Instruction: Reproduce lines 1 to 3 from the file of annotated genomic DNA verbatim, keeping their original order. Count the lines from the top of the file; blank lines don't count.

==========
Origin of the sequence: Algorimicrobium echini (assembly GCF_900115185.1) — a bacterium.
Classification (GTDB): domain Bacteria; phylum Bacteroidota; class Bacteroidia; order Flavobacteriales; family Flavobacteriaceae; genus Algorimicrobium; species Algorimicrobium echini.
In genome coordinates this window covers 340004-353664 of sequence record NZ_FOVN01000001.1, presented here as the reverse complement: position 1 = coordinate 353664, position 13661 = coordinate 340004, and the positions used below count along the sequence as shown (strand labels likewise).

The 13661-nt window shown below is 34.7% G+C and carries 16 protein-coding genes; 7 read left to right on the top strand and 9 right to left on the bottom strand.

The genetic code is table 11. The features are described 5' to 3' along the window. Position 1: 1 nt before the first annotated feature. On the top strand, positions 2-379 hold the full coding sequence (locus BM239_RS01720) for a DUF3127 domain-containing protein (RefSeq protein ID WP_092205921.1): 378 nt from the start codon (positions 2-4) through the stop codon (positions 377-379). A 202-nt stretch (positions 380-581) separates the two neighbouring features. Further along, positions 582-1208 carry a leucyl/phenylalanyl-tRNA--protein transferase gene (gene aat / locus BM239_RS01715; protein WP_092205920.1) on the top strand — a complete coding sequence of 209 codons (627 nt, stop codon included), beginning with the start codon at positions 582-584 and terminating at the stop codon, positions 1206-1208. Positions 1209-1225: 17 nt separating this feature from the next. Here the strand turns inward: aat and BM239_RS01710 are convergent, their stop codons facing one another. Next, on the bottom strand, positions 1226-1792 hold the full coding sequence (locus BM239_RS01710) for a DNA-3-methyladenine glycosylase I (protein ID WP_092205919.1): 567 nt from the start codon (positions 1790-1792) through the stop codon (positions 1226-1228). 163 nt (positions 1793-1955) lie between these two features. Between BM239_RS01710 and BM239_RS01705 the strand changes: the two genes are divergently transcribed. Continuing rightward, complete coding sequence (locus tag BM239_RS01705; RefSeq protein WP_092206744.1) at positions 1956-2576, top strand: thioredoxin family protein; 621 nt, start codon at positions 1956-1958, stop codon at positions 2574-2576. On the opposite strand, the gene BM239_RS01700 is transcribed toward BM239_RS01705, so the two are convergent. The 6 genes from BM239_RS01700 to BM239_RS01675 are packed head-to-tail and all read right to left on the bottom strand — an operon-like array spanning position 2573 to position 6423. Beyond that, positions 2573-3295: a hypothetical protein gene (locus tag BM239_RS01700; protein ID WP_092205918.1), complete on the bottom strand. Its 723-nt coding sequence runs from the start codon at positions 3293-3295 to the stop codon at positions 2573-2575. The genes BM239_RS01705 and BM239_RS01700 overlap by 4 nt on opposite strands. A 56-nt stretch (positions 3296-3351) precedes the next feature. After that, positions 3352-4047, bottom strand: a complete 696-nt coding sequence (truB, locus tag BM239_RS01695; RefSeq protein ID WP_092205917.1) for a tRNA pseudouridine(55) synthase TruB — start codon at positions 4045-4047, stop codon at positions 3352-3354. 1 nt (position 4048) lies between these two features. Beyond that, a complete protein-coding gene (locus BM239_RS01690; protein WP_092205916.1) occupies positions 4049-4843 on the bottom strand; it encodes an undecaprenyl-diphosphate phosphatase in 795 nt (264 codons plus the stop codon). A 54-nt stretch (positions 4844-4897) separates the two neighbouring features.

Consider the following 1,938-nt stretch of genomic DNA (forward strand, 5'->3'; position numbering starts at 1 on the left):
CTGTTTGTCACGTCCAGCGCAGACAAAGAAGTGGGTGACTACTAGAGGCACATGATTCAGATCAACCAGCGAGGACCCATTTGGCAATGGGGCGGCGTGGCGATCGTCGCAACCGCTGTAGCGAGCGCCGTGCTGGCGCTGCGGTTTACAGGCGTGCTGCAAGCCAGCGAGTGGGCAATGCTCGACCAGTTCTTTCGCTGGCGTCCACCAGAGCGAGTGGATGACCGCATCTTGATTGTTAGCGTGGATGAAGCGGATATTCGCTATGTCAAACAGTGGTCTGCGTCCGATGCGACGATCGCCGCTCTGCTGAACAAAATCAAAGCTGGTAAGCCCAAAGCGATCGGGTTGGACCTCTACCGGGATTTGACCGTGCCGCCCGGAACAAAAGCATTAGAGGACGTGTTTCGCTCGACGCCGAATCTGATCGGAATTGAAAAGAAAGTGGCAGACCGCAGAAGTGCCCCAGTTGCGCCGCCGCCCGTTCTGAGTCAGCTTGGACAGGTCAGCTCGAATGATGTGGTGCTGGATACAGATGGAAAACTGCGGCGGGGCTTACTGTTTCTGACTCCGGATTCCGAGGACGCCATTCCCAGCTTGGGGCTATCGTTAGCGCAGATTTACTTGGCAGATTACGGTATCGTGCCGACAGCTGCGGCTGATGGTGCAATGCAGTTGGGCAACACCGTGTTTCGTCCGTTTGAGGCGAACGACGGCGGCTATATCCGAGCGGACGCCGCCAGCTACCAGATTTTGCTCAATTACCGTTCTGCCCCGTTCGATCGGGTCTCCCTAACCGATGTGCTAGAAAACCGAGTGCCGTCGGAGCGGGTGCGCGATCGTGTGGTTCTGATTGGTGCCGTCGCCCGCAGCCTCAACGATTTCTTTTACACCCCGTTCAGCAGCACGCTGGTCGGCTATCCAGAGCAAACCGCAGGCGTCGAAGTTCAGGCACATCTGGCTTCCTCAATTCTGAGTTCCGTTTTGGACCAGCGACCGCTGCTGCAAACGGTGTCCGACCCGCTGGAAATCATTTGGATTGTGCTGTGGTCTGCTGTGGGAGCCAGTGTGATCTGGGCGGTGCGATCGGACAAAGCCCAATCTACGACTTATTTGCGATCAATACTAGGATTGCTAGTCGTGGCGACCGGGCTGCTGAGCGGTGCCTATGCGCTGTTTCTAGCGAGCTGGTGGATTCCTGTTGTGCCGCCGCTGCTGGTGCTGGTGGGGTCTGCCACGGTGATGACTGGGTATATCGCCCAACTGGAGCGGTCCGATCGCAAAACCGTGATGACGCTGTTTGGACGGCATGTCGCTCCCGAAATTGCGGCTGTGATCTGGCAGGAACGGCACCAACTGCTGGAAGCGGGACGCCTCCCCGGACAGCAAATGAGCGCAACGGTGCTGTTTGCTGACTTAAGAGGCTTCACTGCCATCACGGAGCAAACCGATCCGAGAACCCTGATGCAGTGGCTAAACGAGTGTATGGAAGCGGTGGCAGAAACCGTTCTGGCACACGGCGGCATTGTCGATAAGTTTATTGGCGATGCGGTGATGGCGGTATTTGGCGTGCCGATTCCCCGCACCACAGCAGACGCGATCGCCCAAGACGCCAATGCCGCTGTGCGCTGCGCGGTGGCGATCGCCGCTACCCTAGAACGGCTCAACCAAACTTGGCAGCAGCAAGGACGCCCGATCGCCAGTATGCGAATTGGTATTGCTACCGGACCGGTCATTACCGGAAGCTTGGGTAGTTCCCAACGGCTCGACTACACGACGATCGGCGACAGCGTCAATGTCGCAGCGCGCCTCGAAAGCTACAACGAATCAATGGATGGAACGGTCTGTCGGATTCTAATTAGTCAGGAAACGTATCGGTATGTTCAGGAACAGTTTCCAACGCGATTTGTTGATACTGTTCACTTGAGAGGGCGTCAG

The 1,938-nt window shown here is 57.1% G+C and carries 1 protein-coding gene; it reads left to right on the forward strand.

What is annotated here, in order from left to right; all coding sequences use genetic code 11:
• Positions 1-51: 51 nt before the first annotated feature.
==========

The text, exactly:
Origin of the sequence: Algorimicrobium echini (assembly GCF_900115185.1) — a bacterium.
Classification (GTDB): domain Bacteria; phylum Bacteroidota; class Bacteroidia; order Flavobacteriales; family Flavobacteriaceae; genus Algorimicrobium; species Algorimicrobium echini.
In genome coordinates this window covers 340004-353664 of sequence record NZ_FOVN01000001.1, presented here as the reverse complement: position 1 = coordinate 353664, position 13661 = coordinate 340004, and the positions used below count along the sequence as shown (strand labels likewise).